by Sid Deutsch
There does seem to be some use for Black Holes, after all.
A Black Hole appears to be a tremendous concentration of matter, usually at the center of a galaxy (but much smaller “stellar” Black Holes also seem to be possible). The matter is in the form of neutrons, protons, and electrons; they are tightly packed together by their mutual gravitational attraction. The beautifully descriptive name comes from the fact that light cannot exit from a Black Hole.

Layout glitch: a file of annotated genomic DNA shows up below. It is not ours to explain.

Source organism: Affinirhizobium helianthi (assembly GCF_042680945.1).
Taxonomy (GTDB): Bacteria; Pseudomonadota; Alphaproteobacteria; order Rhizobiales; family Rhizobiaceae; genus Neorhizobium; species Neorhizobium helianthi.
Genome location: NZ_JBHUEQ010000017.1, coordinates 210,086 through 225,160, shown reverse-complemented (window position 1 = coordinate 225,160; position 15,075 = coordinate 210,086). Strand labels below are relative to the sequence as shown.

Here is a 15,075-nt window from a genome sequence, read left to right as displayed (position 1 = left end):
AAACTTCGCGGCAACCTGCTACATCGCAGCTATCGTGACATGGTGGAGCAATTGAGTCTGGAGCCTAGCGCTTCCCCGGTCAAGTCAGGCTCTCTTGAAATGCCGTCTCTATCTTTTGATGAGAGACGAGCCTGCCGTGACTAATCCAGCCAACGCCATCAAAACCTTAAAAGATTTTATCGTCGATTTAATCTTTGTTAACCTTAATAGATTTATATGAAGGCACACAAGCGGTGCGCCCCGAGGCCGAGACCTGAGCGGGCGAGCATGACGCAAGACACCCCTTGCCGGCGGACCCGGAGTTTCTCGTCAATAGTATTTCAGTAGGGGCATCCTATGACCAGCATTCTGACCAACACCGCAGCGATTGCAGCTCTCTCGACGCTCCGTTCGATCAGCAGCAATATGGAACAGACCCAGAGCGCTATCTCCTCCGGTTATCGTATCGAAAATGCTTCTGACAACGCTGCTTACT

A photon, which is the smallest building-block of a light wave (in general, an electromagnetic wave), has some effective mass; therefore, it is attracted to the central core of the Black Hole. Instead of propagating away from the core, to eventually reach the Earth and inform us about the mysteries of the Black Hole, the photon begins to spiral around the core, returning to it, to be absorbed by some surface element. In this way, since light cannot escape, only a “black hole” remains on our cosmological detector.